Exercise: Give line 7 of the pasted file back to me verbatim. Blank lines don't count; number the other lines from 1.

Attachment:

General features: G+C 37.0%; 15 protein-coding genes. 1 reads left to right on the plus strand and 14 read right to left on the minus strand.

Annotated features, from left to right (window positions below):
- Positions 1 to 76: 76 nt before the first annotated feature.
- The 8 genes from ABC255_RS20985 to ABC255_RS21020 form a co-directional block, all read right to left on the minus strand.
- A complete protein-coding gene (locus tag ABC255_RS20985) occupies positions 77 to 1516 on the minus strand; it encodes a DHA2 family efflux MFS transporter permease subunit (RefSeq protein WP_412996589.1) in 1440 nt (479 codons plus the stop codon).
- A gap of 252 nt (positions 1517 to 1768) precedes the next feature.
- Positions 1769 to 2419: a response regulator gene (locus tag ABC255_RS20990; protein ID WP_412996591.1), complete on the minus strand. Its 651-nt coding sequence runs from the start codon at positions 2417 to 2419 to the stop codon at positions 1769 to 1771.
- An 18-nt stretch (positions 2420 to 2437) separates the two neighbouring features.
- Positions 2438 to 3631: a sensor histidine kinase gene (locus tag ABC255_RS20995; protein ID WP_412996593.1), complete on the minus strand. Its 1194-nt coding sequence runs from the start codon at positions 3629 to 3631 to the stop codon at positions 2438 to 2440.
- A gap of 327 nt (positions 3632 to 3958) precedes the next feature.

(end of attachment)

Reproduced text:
- Positions 1769 to 2419: a response regulator gene (locus tag ABC255_RS20990; protein ID WP_412996591.1), complete on the minus strand. Its 651-nt coding sequence runs from the start codon at positions 2417 to 2419 to the stop codon at positions 1769 to 1771.